Reflecting on the past four years at Sam Houston, Lee said she has held countless positions in a wide variety of extracurricular activities and organizations. However, two positions specifically have taught her especially well what it means to make connections with students and faculty alike. “My favorite position of course is being the past Student Body President, but also being an Orange Key, which are university ambassadors that work with university officials who love to ask for students’ opinions on certain aspects of the university.” Lee said. “Both of these allow you to represent the students, but also see a lot of how higher administration works.”

Lee has dedicated an extensive amount of time to make a name for herself on campus and leave a legacy that others will remember. Dr. Terry Thibodeaux, former Communication Studies Department Chair, said he quickly recognized Lee’s efforts to further herself in both her academics and extracurriculars. “She represents the best of a student leader,” Thibodeaux said. “She’s done a tremendous job in her studies and she’s a major in our department. People gravitate towards Amanda. She’s very confident and she knows how to get things done.”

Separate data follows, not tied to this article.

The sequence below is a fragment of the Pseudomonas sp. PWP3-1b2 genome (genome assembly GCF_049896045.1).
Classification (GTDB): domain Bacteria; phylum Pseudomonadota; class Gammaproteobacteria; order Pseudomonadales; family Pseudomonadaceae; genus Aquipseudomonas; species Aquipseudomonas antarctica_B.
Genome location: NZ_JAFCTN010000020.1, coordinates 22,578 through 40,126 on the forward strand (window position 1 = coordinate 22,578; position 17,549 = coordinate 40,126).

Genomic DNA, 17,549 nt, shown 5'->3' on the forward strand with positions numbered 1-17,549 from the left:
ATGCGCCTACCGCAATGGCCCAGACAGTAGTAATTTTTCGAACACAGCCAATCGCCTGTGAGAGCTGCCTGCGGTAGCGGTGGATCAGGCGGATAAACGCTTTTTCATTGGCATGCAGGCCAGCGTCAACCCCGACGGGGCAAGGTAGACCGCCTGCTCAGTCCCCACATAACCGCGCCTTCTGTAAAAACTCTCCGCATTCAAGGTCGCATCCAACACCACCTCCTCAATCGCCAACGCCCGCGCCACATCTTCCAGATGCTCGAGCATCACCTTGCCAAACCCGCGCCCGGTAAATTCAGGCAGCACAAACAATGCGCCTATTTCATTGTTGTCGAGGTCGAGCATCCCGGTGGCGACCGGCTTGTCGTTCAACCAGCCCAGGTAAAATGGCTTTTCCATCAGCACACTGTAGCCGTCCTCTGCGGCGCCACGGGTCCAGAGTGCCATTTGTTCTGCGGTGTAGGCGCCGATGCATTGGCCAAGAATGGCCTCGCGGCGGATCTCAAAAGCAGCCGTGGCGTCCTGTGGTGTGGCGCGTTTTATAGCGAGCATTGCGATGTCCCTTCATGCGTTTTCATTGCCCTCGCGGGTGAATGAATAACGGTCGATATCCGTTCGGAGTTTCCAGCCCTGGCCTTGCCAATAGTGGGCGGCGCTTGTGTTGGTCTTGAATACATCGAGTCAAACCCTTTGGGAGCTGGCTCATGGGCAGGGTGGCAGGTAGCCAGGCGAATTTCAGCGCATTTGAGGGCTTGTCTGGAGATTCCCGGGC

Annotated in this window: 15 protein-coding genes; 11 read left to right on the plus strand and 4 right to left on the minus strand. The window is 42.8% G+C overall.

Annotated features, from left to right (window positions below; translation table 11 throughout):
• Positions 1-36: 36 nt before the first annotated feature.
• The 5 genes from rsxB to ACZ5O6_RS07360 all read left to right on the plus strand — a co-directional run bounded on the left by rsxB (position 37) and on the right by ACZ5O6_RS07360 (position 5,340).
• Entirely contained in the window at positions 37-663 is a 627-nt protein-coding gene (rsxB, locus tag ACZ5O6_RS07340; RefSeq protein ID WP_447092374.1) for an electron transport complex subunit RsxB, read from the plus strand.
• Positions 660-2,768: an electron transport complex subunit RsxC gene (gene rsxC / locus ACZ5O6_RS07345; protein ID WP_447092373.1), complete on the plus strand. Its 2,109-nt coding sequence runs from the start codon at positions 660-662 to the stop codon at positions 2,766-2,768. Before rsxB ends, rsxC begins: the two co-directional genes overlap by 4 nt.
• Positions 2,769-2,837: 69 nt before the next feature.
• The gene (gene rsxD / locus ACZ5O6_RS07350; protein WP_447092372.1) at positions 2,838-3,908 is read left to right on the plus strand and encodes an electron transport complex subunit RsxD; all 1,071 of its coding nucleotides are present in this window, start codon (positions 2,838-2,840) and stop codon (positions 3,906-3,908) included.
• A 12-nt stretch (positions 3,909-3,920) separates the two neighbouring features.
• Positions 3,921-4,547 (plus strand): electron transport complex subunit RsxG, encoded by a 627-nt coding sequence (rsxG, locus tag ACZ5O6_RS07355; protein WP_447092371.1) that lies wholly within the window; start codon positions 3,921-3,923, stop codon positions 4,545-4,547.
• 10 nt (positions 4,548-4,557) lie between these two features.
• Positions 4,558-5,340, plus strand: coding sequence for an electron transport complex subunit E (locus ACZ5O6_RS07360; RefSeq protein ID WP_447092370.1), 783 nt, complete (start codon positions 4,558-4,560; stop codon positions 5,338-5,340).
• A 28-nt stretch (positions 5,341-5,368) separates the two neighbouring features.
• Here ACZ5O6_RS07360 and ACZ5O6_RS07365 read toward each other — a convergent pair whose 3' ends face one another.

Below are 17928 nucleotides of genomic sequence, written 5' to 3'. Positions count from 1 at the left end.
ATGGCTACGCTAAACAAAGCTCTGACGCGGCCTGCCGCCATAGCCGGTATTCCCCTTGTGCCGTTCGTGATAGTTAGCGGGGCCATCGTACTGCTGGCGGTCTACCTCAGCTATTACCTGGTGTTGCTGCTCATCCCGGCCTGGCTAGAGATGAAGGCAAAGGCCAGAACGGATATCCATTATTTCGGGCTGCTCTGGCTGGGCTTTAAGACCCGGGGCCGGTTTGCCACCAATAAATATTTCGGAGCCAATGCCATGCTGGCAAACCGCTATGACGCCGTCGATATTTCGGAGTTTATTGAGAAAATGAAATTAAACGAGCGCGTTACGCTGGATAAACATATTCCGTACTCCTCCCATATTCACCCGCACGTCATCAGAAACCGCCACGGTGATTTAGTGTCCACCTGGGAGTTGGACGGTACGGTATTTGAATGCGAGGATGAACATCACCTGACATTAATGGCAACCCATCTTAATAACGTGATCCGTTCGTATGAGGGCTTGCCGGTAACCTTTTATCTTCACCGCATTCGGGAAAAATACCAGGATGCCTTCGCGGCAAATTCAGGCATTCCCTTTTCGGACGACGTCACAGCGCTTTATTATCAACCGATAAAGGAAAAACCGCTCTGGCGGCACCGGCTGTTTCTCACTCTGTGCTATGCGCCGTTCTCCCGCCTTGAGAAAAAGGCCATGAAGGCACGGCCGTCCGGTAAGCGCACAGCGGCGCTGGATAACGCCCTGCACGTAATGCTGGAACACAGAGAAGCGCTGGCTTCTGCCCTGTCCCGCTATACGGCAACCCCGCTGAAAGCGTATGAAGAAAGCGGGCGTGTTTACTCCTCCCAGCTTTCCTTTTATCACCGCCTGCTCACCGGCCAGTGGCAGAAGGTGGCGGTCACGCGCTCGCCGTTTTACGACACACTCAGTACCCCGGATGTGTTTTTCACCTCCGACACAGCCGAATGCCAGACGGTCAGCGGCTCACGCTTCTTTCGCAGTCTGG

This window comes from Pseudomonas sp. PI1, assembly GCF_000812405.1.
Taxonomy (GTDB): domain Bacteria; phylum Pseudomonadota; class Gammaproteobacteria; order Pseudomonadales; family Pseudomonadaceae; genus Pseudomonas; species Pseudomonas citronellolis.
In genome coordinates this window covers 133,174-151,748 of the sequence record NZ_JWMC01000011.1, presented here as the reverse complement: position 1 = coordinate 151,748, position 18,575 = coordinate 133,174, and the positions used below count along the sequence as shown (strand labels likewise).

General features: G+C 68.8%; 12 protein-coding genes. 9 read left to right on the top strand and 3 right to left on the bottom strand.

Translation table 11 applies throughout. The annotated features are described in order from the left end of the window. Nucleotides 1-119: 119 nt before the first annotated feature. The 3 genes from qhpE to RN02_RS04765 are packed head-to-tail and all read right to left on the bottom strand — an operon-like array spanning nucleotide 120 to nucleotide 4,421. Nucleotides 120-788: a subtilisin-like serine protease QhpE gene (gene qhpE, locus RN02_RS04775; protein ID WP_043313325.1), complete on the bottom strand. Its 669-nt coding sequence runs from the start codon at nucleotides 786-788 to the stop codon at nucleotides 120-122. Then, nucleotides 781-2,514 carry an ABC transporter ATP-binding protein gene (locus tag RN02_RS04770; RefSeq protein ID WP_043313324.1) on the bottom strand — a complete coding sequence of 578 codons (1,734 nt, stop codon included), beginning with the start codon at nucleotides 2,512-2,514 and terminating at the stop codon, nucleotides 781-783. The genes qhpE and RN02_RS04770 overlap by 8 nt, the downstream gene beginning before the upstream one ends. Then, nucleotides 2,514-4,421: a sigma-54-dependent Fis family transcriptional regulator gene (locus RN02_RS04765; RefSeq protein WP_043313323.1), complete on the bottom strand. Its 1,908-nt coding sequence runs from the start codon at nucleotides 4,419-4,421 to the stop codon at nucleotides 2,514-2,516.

While self-motivation can go a long way, Lee said there have been a couple of other key factors that have ensured her success throughout her college career.  “I’ve had a really good support system that’s given me that drive to continue to find out the depths of this university. I’m also a good planner. I plan things down to the hour. I know that seems excessive, but I’ve learned to plan my day around these hours to make sure I get things done, while also taking time for self-reflection.”